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BUSINESS NEWS CLAYTON & MCKERVEY ANNOUNCES NEW SERVICES FOR ARCHITECTURE AND ENGINEERING FIRMS Clayton & McKervey, a certified public accounting and consulting firm helping growth- driven companies compete in the global marketplace, is pleased to announce two new services for architecture and engineering firms: FAR audits and Deltek accounting services. “We’re pleased to expand our service offerings for architecture and engineering clients,” said Kevin Johns, Architecture & Engineering Leader for Clayton & McKervey. “Providing FAR audits and Deltek accounting support allows us

to continue growing this practice while responding to the needs of the A&E industry.” Architecture and engineering firms performing government work may be required to have an independently audited overhead rate in accordance with the Federal Acquisition Regulation if they exceed their state’s threshold. Clayton & McKervey’s FAR audit team helps ensure firms are compliant with Federal Acquisition Regulations by performing detailed testing over high-risk areas and reviewing allocated project costs (direct or indirect) to ensure all costs are allowable under the FAR.

The firm has also expanded its client accounting services team with dedicated resources to support AEC firms with outsourced accounting for Deltek. Through this service, clients using Deltek with bill pay, month-end close, invoicing, expense management and a range of other accounting needs have a reliable resource so they can focus on growing their businesses. Clayton & McKervey is a full-service CPA firm helping middle-market entrepreneurial companies compete in the global marketplace. The firm is headquartered in metro Detroit and services clients throughout the world.

many ways in this area – from simple shout-outs through Teams, to appreciation lunches, and most importantly giving back through company events like weekend getaways. Breaking bread and singing karaoke (or at least listening to others try) build these relationships that endure for entire careers. “Work hard, play hard” is a standard cliché we live by, but it is absolutely spot on, from the top of the organization to the college interns. Firms and leaders have to dedicate time and resources to make this happen. What may appear as an added expense or time away from productivity is really an investment in the stability and growth of the firm. ■ Wearing multiple hats. In a growing firm, leaders have to play many roles. There is a constant effort of our managers and leaders to build out our groups, develop staff, and become more efficient in our work. And while it is important to look inward at the company, looking outward to our clients is paramount. Leaders must know and anticipate their clients’ needs and work to support them where necessary. An example and testament to servant leadership is our firm president dedicating part of his week to serve our primary client in a staff augmentation role. When other firms might ask, “How could he find the time to do that?” The question he posed was, “How could I not find the time to help them?” Most of our staff wear multiple hats. PMs are also lead engineers, marketing staff provide public engagement support, and we even have a project engineer flying drones for us (with a commercial license). Doing these things humbly, to serve our clients, to serve one another, makes us all succeed together. As our firm has grown, maintaining the small firm feel has been a priority. It was a topic of conversation at our latest strategic planning meeting to ensure we never lose focus. This focus means developing and promoting staff with the expectations of being servant leaders. No one is “above” the work of others. Developing staff this way ensures succession within the firm will carry the values of the firm for years to come, even if leaders move on or retire. Joseph Lauk, PE, is a vice president and principal at Patel, Greene & Associates, LLC. Connect with him on LinkedIn.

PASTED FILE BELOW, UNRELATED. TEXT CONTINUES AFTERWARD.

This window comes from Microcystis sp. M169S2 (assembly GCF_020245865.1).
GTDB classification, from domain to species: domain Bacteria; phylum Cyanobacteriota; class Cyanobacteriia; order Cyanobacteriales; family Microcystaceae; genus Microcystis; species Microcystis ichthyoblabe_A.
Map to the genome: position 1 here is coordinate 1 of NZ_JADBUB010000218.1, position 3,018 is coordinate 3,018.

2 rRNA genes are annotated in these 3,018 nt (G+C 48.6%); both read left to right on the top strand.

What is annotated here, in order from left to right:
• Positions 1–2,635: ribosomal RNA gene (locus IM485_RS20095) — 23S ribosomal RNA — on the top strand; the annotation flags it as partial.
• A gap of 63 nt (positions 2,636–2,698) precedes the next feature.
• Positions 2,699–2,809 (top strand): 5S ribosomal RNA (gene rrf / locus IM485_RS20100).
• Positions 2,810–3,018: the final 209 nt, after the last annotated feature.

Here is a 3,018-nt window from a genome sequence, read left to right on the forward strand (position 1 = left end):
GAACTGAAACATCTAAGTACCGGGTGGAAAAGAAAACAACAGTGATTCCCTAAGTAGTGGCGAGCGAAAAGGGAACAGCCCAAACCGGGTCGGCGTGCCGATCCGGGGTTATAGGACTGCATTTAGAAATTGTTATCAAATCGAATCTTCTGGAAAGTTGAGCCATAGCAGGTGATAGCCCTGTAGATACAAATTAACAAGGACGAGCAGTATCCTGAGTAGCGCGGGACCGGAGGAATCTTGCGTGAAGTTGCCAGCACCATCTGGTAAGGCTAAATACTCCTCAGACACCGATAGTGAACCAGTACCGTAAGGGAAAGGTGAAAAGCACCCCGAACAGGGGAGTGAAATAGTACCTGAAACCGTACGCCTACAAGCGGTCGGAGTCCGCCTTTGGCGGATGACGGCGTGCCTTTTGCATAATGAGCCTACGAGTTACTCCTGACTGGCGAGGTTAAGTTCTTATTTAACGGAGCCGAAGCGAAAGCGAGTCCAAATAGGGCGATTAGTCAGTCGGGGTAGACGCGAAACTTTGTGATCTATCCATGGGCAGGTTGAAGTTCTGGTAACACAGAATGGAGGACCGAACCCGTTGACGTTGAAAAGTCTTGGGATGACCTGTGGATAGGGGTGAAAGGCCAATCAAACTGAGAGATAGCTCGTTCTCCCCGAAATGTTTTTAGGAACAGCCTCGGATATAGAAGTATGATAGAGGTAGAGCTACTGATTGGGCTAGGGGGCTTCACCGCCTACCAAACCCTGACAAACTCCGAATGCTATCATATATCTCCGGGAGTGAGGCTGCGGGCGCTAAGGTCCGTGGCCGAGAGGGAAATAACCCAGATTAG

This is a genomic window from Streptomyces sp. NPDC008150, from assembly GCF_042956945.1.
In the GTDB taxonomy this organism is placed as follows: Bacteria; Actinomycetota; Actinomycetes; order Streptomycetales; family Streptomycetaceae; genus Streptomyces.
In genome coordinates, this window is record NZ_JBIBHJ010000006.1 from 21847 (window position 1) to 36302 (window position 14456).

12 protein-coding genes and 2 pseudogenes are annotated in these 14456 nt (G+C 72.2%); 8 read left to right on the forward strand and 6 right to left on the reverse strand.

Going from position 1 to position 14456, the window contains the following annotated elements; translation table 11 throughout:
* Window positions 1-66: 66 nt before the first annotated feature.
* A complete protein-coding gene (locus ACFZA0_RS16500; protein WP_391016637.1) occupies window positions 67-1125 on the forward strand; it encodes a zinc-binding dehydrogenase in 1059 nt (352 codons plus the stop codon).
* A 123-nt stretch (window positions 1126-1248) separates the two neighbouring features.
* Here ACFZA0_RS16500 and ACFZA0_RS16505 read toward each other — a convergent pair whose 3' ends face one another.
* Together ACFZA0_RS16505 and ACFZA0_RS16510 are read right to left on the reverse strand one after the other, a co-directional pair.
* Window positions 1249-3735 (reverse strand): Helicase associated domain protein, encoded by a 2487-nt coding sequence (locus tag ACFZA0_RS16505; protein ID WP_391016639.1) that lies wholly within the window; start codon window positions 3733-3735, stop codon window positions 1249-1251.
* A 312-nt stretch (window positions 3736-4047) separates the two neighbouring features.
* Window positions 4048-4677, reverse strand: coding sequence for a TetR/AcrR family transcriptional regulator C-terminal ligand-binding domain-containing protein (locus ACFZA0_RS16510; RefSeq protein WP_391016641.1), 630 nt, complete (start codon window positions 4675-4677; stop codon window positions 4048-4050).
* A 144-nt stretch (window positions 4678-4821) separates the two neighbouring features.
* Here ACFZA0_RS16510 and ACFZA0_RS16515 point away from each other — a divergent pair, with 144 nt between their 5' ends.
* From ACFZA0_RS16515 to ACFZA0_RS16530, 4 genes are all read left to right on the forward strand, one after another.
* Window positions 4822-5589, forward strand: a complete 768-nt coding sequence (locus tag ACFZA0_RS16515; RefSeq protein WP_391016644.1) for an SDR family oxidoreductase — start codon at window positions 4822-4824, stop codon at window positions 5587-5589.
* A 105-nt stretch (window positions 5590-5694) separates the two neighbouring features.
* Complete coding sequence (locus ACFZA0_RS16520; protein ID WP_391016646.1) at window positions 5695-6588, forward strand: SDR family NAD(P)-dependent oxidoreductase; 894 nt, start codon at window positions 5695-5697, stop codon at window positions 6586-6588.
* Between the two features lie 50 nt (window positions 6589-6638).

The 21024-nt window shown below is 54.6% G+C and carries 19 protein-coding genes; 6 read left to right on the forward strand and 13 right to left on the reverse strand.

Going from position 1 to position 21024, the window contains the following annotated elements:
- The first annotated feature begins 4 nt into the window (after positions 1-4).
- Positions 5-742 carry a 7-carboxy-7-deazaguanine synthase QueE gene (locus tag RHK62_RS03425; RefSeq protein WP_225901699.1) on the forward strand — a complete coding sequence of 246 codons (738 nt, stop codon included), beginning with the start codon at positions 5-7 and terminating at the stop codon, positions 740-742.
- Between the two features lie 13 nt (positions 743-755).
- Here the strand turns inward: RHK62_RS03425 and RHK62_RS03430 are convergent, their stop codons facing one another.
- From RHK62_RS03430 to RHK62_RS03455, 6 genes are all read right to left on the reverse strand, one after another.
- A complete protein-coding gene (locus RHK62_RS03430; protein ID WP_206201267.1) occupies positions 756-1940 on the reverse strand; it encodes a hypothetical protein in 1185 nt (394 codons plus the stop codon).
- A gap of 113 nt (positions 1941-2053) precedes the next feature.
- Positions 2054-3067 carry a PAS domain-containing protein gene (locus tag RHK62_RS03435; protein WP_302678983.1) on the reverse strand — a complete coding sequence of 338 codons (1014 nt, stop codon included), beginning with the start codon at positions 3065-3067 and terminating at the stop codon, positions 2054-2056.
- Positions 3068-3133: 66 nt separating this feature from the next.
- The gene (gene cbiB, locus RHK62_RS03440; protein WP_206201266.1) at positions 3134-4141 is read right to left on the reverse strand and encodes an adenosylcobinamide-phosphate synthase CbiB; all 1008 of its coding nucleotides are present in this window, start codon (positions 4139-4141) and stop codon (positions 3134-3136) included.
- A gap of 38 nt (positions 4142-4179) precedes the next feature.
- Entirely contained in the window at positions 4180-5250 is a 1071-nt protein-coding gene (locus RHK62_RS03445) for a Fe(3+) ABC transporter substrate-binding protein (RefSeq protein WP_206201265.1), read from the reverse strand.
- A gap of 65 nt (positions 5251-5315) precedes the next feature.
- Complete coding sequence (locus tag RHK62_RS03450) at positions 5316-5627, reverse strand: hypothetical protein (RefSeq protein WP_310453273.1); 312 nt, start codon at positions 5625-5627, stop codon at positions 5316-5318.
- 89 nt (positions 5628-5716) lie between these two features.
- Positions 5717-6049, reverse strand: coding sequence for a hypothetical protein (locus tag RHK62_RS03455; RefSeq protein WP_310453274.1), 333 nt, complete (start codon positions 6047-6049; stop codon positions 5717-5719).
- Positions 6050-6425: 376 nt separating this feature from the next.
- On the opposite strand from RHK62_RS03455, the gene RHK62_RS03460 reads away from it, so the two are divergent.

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regardless of perceived importance – who continuously fulfill nontraditional roles and wear multiple hats, who listen and engage with staff, and most importantly celebrate in the wins and learn from the losses. Actions speak louder than words – particularly for young professionals looking for examples to follow. Leaders have to be seen setting the tone for firm expectations. Leaders cannot simply say the things they expect, they have to live and demonstrate it themselves. If leaders preaching culture is just lip service, your staff will figure that out eventually. “Leaders cannot simply say the things they expect, they have to live and demonstrate it themselves. If leaders preaching culture is just lip service, your staff will figure that out eventually.” Let me share some specific examples that promote our culture of servant leadership: ■ Teamwork. No one enjoys an unexpected all-nighter at work, but inevitably they happen. A client deadline gets advanced and the only way to make it happen is to call for all-hands-on-deck. Instead of complaints about why or how it happened, teamwork always outshines the frustration. Some of my better memories are the late nights, working with staff on getting things out the door, with everyone pitching in. True leaders roll up their sleeves and participate when these deadlines hit. Even if their contributions largely entail encouragement and oversight, simply being a part of the last-minute chaos develops deep trust and long-lasting relationships in an organization. ■ Celebration. Taking time to appreciate the wins and recognizing the efforts and support of the team is invaluable to maintaining morale. Our firm excels in so

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